This ePilot is sponsored by
Got news? Contact ePilot. Having difficulty using this service? Visit the ePilot Frequently Asked Questions now at AOPA Online or write to [email protected].
421 Aviation Way
Frederick, MD 21701
Tel: 800/USA-AOPA or
Copyright Â© 2008 AOPA.
| Click here to view this week's custom content online. |
AOPA URGES FAA FUNDING ACTION, PETERS SINGS OLD SONG
Transportation Secretary Mary Peters this week told a gathering of aviation industry leaders in Washington, D.C., that Congress needs to act, and act soon, on an FAA reauthorization bill. Other than that, there was very little on which AOPA could agree. Her speech presented the same old administration song and dance to the tune of user fees, excessive tax increases on general aviation, and congestion pricing for access into certain large airports. "The House has passed a version that contains the elements necessary for a good reauthorization bill that funds air traffic control modernization and airport development with a tax-based funding mechanism and no user fees," said AOPA President Phil Boyer. "The aviation community has been waiting for more than four months now for the Senate to act on FAA funding." Read more on AOPA Online.
CONGRESSMAN PUSHES FOR AVGAS RESEARCH
Rep. Mark Udall (D-Colo.) remembers being inspired by wings—on the AOPA decals of his parents' cars. In a videotape address to more than 500 pilots attending a Denver AOPA Pilot Town Meeting on Jan. 22, Udall recalled that his father, former Rep. Mo Udall, started a business with a friend in order to continue flying in the face of mounting expenses. Although not a pilot himself, Udall has developed his own passion for ensuring the future of general aviation. As chairman of the House Committee on Science and Technology, he authored the research and development section of FAA funding bill H.R.2881. Udall included a provision advocated by AOPA that would require the FAA to research an economically viable alternative to leaded avgas that could satisfy the needs of the entire existing GA piston-engine fleet. Read more on AOPA Online.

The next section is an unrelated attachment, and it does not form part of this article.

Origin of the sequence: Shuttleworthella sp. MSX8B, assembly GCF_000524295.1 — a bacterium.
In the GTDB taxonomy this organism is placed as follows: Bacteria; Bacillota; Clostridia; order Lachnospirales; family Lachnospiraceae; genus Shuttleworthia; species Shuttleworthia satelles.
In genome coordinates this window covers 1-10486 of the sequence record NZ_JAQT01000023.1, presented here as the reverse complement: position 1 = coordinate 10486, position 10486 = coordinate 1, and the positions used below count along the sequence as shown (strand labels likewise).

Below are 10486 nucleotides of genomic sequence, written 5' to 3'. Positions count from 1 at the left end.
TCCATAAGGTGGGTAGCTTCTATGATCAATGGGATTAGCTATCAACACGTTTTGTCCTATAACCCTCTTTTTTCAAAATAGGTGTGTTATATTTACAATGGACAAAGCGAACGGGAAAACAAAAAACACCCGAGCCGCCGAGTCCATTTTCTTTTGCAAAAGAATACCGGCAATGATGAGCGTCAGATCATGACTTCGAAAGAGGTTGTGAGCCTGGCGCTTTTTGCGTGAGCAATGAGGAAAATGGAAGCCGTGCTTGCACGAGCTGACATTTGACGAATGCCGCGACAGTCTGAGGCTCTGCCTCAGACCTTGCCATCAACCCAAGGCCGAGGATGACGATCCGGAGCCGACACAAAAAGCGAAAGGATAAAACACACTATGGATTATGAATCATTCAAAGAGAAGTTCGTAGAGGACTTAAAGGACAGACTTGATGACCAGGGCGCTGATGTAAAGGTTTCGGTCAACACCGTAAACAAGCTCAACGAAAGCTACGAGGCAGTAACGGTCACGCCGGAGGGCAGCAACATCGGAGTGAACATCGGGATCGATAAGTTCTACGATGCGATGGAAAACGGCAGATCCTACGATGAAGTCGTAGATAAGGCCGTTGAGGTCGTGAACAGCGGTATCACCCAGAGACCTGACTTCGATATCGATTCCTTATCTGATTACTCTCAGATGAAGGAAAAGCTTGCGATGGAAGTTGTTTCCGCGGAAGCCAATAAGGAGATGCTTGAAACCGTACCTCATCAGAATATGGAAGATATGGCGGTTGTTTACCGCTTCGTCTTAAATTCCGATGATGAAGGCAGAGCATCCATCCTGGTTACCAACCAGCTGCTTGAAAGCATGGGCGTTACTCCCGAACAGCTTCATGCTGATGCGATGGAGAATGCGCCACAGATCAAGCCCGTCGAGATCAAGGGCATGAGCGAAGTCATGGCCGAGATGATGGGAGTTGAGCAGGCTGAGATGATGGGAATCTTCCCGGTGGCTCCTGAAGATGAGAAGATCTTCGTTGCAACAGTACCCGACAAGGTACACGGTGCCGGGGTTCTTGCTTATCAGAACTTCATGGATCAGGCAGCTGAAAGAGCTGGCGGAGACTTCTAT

COLORADO PILOTS HONOR BOYER
Centennial Airport Director Robert Olislagers presented AOPA President Phil Boyer with a special award on behalf of the airport and Colorado pilots during the Pilot Town Meeting in Denver this week. The award—a bust of Captain Elrey Jeppesen—is inscribed, "In grateful appreciation for your many years of dedicated support on behalf of general aviation." "Through Phil's leadership, AOPA has accomplished so much for GA at the local, state, and national levels," said Olislagers. "He's done an amazing job." "This was an extraordinary honor for me," said Boyer. "Elrey Jeppesen is one of my heroes. His development of aviation charts turned aviation from seat-of-the-pants flying to a real utility and a transportation system." Read more on AOPA Online.
AOPA FIGHTS FOR CONTINUED SEAPLANE ACCESS IN WEST
AOPA is fighting an interpretation by the federal government that has shut off seaplane access to some lakes in the West and Pacific Northwest regions. The Bureau of Reclamation wrote into law that unless it could be proven with documentation signed prior to April 2006 that seaplanes had used these lakes in the past, they will be prohibited from any future use. Read more on AOPA Online.
VIRGIN GALACTIC UNVEILS 'SPACESHIPTWO'
Virgin Galactic’s Sir Richard Branson has unveiled a model of SpaceShipTwo. The full-scale version will carry six tourists at a time more than 62 miles up into space. Both the rocket and the four-engine launch aircraft, WhiteKnightTwo, also unveiled in New York on Jan. 23, are more than half complete at Scaled Composites where Burt Rutan pioneered civilian spaceflight with SpaceShipOne and won a $10 million X Prize in the process. For $200,000 you can depart on a 2.5-hour flight that ends with a few minutes of rocket-powered flight, capped by five minutes of weightlessness and a view from space. Initially, the suborbital flights will depart from Mojave, Calif., but could eventually spread to launch sites around the world. Read more on AOPA Online.
AIRFRAME PARACHUTE SAVES MAN BY A SLIVER